According to British newspaper Morning Star, tax activists drew their attention to the Cayman Islands. They demanded that Britain bring the jurisdiction, which they called one of the world’s biggest tax havens, to account.

The Tax Justice Network’s financial secrecy index said that the Cayman Islands is one of the world’s most secretive financial centres. The jurisdiction is one of British Overseas Territories having economic autonomy. According to Morning Star, income or corporate taxes has made them the hedge fund capital of the world, with more than 90 000 companies doing their business through this offshore jurisdiction. A study of 72 countries revealed that the Cayman Islands is the 2nd most secretive nation (the 1st is Switzerland).

On October 4, a separate report was released that accused the offshore jurisdiction of playing a “key role” in the 2008 global financial crisis. The report said: “Cayman’s relaxed funds law served as the bedrock of the hedge fund industry which now sees Cayman as its top domicile. It also saw Cayman attract a very large share of major new sectors in financial engineering such as private equity, debt and bond issues and securitisation”.

In February 2011, Barclays admitted to using Cayman subsidiaries to slash its tax bill to 1%. Barclays chief executive Bob Diamond said that the bank had used at least 181 offshore subsidiaries in the Cayman Islands to cull its tax burden to just GBP 113 million despite racking up GBP 11.6 billion in annual profits.

Cayman and China sign Tax Treaty

Wednesday, October 5th, 2011

It has been announced by the Cayman Islands that the offshore jurisdiction has entered into an agreement on sharing tax information with China.

On September 26, the signing ceremony was held. At the event, the Cayman Islands’ Premier, McKeeva Bush said that signing this Tax Information Exchange Agreement is a significant step in enhancing the relationship between the Cayman Islands and China. He noted that China is one of the fastest growing economies in the world, so he expressed his confidence that this TIEA will contribute positively to economic activity between the two jurisdictions.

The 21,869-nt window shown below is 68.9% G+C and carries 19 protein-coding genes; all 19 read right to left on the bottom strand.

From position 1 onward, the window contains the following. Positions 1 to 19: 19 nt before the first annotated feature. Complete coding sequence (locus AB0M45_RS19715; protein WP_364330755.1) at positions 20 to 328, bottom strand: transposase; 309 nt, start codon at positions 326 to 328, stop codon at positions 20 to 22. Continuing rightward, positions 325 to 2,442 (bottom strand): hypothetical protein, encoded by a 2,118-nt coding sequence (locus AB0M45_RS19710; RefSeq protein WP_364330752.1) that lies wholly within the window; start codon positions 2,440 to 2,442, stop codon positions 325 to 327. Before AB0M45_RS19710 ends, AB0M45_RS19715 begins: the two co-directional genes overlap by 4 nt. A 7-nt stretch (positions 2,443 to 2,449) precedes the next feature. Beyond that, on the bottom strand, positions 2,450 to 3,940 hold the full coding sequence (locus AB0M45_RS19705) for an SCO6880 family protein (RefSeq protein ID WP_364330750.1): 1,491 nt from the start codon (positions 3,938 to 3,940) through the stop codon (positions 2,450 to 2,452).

Bush said: “This is 26th signed agreement for exchange of information for tax purposes, and the People’s Republic of China has become another member of the G20 countries to have a TIEA with the Cayman Islands.”

Bush co-signed the agreement with Song Lan, the State Administration of Taxation Deputy Commissioner and Vice Minister. Both parties must conclude their individual ratification procedures before the agreement enters into force.

Cayman governor rejects visa-waiver proposal for Jamaicans

Saturday, October 1st, 2011

A request from the government for an across the board visa waiver for Jamaicans coming to the jurisdiction has been rejected by Governor Duncan Taylor.

According to a statement issued by the Office of the Governor, Cabinet had considered a proposal to ease the visa requirements for Jamaican nationals with a view to make it easier for children and the elderly to enter the Cayman Islands. The proposal could also foster business visitor travel from Jamaica. The government had recommended to remove the existing requirement to obtain a visitor’s visa for Jamaicans wishing to visit the Cayman Islands who are under the age of 15 years or over the age of 70 years or in possession of a valid Canadian, UK or US visa.

The statement said that the Governor was content on the first 2 points, however, he did not agree to the visa requirement being waived across the board for those Jamaican citizens holding valid Canadian, UK or US visas. He said: “I know that the vast majority of Jamaicans are law-abiding citizens. This includes residents who make a positive contribution to our society and economy in the Cayman Islands; and short-term visitors, including business visitors, whose visits are welcome and trouble free. There is, unfortunately, a small minority who has the potential to cause problems”. Taylor noted: “The Cayman Islands Immigration Department does not have the capability to determine whether such a visa is genuine or not and the respective countries have indicated that they are unable to provide the Cayman Islands with the access to the resources on which they rely to make these determinations.”

Taylor said that the introduction of a visa regime for Jamaicans in 2005 led directly to a significant reduction in the involvement of Jamaicans in crime in Cayman. He added: “Lifting the visa requirement as proposed could potentially allow unscrupulous Jamaican visitors to gain entry to the Islands using forged or counterfeit visas which could have a significant negative impact on the security of the Cayman Islands”.